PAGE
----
Rating:The Fall’s 30 studio albums make up only about a third of the total releases from Mark E. Smith and whomever he has hired and fired since 1976, when he founded this ornery, restless art-punk/ post-punk outfit. The rest of the group’s complicated discography consists of compilations and live albums, many of dodgy quality and issued without Smith’s consent. A new live album, which Smith himself curated himself, implies a firm direction taken by the band’s leader.
The group’s 12th live album documents the longest stint by a Fall line-up ever. Drawn mainly from the Fall’s last four studio albums, Live: UUROP VIII-XII Places in Sun & Winter, Son lacks the scrawled album liner notes or art (except under the CD tray) of many Fall records. Perhaps homages by Pavement and now Parquet Courts have led Smith to streamline his albums visually and musically.
Without any guidance, the listener has only the title to suggest European origins and seasonal variation for when these twelve live tracks appeared. The stark typography and cover art strip down the graphic presentation. So do many of the songs, as the latest iteration of the band favors a gritty, arid approach.
Starting with a chiming “Wings (With Bells),” the venerable, allusive 1982 track from Perverted by Language replicates the dense, historical erudition of the original, enriched by, of course, bells. Smith sounds happy to be on stage, too, even if many of these tracks cut off any connection with the audience. Its prevalent ambiance reveals a boxier, muddier feel to the sound than the shinier studio versions. The album arguably sounds better than many live Fall records, but fans have come to expect the band to issue even official live releases with compromised audio fidelity.
After all, The Fall stays iconoclastic. “Auto 2014 Chip Replace” feels jaunty and experimental, integrating as its title suggests bleeps and jolts, with squeals from Smith’s wife Elena Poulou on keyboards. As on studio versions from this lineup, Poulou’s contributions mix in blips and squawks, the toy-like nature of her instrument blending well with her lurching bandmates.
Poulou’s Greek-accented backing vocals also enhance the demented “Amorator,” a song about marital intimacy and squabbling that suits Poulou’s good-natured barbs and taunts. Like many Fall albums over the past twenty-five years, the new one falters. Smith may delightfully boasts at the beginning of “Jetplane,” but the song hits turbulence rather than cloudless sky. “Irish” is suitably shambolic, but this reviewer of Irish lineage dutifully notes that it falters, too.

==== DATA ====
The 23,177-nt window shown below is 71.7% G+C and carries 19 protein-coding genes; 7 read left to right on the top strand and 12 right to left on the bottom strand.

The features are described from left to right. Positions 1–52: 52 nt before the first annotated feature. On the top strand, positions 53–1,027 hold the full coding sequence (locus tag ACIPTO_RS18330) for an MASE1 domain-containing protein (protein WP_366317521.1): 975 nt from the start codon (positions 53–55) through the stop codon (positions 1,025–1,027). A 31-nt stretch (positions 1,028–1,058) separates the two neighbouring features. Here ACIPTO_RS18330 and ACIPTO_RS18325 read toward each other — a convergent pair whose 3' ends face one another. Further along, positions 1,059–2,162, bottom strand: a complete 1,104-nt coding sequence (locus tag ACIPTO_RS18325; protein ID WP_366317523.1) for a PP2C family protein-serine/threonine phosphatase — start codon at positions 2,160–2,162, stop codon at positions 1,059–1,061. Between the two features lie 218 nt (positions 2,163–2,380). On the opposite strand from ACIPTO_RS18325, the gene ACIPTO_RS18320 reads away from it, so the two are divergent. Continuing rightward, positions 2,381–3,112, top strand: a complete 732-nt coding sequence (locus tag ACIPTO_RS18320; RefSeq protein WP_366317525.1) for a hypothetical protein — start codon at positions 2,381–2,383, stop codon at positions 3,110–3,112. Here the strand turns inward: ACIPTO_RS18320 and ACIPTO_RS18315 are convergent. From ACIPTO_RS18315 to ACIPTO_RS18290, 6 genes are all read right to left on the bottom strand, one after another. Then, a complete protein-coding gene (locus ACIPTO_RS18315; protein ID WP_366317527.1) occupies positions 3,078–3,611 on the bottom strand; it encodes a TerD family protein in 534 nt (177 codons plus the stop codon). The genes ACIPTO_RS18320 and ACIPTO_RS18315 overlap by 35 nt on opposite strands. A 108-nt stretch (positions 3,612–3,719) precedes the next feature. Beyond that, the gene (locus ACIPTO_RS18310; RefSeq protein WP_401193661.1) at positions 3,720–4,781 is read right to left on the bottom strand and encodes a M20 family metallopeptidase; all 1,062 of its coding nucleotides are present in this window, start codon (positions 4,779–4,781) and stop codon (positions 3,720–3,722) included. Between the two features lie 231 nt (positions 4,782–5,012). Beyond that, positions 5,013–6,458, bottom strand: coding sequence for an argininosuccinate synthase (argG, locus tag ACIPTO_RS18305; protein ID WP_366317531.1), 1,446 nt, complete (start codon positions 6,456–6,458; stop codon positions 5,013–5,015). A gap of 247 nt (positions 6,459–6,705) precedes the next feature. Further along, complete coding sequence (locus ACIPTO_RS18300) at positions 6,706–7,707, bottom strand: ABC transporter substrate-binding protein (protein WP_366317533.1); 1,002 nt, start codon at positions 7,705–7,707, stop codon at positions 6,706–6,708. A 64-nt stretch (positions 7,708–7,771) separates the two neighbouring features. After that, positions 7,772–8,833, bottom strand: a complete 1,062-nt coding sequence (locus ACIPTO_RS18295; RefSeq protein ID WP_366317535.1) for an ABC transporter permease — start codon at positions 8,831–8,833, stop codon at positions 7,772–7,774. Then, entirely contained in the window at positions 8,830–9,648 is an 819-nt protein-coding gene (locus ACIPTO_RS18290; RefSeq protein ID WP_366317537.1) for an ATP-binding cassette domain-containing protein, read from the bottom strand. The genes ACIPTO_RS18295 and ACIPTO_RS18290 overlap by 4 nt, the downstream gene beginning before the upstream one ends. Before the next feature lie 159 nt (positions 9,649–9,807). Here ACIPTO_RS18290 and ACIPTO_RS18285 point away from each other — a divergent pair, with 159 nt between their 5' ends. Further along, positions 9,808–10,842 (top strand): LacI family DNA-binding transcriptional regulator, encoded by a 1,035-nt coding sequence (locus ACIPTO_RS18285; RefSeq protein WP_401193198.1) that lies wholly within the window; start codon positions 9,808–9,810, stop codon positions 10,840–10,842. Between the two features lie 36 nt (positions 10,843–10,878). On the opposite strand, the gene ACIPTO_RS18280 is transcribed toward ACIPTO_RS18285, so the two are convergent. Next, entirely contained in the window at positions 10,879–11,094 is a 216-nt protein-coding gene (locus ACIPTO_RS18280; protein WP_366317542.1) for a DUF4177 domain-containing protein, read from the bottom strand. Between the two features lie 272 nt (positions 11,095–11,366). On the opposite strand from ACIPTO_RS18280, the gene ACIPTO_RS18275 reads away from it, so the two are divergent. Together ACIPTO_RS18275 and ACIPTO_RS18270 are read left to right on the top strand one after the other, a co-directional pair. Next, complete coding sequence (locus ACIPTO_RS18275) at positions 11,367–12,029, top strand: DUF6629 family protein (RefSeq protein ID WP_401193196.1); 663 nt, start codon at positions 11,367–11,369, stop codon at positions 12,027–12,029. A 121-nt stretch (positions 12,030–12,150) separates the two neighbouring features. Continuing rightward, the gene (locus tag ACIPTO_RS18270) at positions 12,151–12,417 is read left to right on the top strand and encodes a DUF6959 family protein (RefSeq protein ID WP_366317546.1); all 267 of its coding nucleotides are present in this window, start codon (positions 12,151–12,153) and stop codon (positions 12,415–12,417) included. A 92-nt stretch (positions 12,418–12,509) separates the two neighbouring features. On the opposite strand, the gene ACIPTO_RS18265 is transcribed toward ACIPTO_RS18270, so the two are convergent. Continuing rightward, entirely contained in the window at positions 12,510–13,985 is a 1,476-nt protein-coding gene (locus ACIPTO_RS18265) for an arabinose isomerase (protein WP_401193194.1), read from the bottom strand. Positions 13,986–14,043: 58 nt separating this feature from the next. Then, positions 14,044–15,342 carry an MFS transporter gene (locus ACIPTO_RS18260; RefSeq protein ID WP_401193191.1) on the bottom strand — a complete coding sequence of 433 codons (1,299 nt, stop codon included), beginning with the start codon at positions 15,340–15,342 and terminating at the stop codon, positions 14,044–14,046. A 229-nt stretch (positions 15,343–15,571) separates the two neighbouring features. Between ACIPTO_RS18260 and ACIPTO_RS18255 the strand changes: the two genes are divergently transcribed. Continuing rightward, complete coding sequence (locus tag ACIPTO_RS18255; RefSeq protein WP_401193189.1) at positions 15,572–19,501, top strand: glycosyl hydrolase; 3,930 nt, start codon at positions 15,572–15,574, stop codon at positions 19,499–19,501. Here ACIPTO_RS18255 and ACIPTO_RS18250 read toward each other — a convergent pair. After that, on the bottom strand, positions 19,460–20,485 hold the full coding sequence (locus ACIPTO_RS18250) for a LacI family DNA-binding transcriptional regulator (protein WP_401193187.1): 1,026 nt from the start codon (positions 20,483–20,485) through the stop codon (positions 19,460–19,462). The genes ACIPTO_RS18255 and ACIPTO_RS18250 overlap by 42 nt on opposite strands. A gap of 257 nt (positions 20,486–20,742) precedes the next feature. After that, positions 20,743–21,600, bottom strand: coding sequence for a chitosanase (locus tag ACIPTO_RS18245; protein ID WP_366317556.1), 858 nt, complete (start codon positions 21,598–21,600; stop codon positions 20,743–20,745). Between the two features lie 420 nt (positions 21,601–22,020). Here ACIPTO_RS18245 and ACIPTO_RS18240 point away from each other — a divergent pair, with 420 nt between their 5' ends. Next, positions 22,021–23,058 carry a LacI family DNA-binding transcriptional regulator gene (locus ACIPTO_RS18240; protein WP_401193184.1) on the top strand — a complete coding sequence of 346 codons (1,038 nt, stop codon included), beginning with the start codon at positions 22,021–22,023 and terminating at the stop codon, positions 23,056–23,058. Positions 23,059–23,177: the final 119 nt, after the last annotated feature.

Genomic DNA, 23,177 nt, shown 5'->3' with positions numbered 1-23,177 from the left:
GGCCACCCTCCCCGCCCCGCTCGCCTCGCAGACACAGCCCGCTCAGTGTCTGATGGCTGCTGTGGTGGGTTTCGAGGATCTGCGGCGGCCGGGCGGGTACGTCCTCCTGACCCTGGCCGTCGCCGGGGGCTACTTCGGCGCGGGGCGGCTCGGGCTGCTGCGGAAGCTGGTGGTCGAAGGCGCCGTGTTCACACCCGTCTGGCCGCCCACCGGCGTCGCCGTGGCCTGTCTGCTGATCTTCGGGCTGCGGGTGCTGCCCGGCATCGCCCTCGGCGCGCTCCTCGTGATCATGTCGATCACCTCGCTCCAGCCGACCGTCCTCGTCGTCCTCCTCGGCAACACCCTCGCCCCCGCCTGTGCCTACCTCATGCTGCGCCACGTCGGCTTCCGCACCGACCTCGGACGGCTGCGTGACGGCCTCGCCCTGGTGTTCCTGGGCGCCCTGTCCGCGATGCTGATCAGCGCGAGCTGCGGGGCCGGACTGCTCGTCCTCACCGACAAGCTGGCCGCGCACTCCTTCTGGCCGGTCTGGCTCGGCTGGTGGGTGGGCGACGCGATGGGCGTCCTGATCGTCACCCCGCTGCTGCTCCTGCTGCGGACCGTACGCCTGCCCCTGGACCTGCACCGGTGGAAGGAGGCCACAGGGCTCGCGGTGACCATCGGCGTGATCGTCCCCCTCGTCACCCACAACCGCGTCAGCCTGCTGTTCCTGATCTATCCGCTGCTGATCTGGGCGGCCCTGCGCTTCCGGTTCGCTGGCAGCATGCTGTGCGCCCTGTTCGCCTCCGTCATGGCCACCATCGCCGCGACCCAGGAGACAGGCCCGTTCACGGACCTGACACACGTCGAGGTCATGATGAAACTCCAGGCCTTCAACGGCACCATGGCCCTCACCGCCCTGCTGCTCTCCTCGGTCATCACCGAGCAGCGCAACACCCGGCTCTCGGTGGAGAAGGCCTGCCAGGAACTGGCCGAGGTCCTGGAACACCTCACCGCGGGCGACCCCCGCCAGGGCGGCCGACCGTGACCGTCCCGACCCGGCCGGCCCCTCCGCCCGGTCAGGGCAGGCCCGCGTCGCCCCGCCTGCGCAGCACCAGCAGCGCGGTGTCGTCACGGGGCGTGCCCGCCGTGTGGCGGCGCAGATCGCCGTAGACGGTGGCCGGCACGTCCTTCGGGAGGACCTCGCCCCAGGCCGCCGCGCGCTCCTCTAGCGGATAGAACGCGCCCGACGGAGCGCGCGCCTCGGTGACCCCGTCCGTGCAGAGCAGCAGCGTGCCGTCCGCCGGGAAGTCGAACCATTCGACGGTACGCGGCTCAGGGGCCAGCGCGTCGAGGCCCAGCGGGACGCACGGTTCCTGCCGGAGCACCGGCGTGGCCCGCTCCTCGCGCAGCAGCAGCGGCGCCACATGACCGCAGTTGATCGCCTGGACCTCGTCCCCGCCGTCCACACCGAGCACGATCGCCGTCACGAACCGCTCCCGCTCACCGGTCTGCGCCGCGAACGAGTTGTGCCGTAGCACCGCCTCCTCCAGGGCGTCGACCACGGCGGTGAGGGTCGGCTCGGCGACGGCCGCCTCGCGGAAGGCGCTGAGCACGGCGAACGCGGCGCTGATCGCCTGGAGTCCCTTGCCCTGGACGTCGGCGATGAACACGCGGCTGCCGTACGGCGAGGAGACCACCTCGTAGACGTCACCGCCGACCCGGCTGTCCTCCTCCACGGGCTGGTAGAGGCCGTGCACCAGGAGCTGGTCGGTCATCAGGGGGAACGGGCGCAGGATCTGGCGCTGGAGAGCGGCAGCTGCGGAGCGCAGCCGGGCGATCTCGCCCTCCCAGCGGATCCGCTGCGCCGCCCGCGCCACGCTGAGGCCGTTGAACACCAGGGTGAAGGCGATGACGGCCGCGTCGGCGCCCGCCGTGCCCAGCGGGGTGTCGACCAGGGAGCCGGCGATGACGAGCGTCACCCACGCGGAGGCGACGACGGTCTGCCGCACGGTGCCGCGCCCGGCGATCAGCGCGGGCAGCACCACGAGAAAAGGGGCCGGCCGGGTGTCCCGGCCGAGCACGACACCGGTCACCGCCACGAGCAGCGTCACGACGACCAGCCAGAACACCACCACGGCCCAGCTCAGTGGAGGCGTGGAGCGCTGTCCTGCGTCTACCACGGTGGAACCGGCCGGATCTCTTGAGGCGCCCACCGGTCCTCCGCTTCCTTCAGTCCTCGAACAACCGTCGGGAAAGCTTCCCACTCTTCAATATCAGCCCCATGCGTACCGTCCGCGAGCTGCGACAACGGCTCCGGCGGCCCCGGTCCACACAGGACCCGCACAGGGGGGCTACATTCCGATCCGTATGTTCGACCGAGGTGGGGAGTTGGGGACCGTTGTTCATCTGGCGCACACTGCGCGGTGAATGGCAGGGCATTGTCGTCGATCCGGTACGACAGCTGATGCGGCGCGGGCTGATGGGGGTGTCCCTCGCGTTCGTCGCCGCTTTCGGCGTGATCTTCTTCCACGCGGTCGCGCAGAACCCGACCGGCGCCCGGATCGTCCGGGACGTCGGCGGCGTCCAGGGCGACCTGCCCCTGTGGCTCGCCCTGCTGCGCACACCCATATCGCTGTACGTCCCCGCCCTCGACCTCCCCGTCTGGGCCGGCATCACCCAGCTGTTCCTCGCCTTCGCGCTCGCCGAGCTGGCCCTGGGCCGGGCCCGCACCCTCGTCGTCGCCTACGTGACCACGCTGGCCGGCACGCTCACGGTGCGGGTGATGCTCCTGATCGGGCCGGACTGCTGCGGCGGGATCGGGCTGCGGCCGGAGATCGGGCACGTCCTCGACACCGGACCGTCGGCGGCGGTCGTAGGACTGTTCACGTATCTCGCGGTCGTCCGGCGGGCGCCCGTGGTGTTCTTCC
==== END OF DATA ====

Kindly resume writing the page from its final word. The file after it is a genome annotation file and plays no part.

Three songs average seven minutes, four if you count “Jetplane,” which runs 3:45 but feels like seven. Peter Greenway’s clattering guitar fights against the murk of the sprawling “Cowboy George” and sometimes succeeds. The Fall conjures up the spirit of the Velvet Underground lineup in which Nico and John Cale contended with Lou Reed. A similar creative tension fuels the more eclectic song structure and sonic blend of the Fall, but may wear out a listener resigned to a bleary soundboard tape to discern the lyric wit or scorn in Smith’s mumbles. But it may reward patient fans who sign on for a treacherous voyage under a stern, sly taskmaster and know what to expect from Smith and company.
The desiccated “Chino” warps a Western tune, showing Smith’s incorporation of country and rockabilly influences into the electronic scene that energized so much of European music during The Fall’s parallel career. It can make for a tiresome companion, but after a long, bleak sonic trek, a mirage appears. “Sir William Wray,” a bow to guitar hero Link Wray, crackles with welcome life.
The pairing of “Fifty Year Old Man” and “Wolf Kidult Man” plays off Smith’s middle-aged rants (he turned 50 in 2007), delivered in trademark groans and moans. They again sustain what his audience expects, as if from a Beckett protagonist before the limelight, full of learned asides and staccato bursts of grumbling.
While the pace may flag, “Reformation” rallies. Co-written with bassist Rob Barbato of Darker My Love, it blends Krautrock with waves of menacing tension integral to Darker My Love, locked down by Smith and company’s repetitive groove. Finally, Keiron Melling’s drums and David Spurr’s bass push along Greenway’s guitar, and all works well.
Closing with “What About Us,” the call-and-response of Smith and Poulou on the original version gets muffled here, but it’s fun to hear her spit and yelp above the boxier studio version. Fun may not be the first word associated with The Fall, but those who have accumulated, as I have, the many recordings and reiterations of this unpredictable band under its unwaveringly resolute leader will find this an appropriate testament to the band’s most durable lineup yet. But that may all change tomorrow.